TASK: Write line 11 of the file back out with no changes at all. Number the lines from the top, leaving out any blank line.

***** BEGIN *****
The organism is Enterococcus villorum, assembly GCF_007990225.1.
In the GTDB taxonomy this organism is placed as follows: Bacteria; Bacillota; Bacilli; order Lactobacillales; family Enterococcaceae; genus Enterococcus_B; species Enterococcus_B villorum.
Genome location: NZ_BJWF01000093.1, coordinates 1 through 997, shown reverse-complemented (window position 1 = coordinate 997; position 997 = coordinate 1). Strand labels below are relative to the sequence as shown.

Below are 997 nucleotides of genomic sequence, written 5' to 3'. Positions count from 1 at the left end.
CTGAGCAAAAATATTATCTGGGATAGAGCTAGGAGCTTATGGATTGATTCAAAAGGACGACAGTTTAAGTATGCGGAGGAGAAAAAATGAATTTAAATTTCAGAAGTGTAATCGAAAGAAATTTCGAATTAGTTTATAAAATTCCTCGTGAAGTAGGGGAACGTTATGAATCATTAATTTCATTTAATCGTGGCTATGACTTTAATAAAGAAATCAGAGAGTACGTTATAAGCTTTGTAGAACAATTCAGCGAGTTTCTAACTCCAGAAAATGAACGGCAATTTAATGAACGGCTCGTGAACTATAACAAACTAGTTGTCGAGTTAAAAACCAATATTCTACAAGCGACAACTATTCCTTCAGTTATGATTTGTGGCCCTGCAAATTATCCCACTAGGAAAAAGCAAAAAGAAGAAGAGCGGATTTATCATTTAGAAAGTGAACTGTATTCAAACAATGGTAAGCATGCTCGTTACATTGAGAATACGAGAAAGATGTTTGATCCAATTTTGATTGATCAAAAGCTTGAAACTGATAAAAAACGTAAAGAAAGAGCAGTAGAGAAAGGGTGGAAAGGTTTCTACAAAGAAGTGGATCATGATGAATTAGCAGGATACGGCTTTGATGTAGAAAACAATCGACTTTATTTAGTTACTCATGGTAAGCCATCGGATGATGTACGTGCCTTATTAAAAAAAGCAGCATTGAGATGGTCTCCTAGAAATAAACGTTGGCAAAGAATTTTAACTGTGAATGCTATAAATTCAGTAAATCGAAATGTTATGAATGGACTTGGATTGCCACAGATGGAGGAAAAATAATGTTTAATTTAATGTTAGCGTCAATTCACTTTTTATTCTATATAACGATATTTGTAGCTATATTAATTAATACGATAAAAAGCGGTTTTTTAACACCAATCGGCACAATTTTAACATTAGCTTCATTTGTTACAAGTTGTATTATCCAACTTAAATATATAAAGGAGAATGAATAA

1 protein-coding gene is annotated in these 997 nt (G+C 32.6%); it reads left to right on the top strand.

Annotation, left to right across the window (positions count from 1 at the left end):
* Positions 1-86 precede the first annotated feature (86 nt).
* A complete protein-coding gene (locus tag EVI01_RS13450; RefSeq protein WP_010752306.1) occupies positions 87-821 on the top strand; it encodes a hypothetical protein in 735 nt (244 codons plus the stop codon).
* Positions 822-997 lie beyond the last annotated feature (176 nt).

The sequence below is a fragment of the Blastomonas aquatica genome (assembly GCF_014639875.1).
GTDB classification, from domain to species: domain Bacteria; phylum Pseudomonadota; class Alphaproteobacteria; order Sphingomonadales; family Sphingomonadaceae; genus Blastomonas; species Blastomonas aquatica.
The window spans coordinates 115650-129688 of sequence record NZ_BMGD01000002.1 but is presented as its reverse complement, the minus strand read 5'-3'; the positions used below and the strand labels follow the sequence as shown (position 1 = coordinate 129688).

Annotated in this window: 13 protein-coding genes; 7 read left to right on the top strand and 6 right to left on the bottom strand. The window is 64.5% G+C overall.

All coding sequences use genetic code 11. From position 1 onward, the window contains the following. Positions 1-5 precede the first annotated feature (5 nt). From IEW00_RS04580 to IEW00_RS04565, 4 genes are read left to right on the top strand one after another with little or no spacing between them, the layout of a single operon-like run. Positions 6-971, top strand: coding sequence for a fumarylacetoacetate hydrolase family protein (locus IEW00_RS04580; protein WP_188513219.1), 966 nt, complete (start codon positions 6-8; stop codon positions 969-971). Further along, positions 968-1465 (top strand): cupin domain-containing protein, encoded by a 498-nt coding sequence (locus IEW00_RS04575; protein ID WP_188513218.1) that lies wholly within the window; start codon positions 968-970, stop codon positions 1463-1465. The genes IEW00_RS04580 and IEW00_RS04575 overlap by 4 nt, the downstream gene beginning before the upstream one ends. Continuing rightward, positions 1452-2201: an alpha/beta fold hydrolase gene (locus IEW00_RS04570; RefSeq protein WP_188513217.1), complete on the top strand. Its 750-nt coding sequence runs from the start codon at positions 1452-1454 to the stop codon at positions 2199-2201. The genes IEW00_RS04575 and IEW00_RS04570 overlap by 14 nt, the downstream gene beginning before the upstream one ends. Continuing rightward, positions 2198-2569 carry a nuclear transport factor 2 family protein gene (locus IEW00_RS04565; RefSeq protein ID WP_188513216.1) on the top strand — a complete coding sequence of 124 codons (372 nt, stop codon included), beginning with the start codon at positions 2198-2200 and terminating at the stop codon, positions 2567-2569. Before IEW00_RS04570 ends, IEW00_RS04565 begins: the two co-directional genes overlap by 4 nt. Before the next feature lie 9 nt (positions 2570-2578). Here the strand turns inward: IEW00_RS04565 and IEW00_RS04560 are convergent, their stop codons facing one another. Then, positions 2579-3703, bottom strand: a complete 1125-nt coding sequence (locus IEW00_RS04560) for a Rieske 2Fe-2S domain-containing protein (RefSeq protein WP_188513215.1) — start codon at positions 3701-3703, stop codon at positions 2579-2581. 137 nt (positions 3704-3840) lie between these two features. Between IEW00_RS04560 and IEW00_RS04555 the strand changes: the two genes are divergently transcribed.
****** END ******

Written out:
The sequence below is a fragment of the Blastomonas aquatica genome (assembly GCF_014639875.1).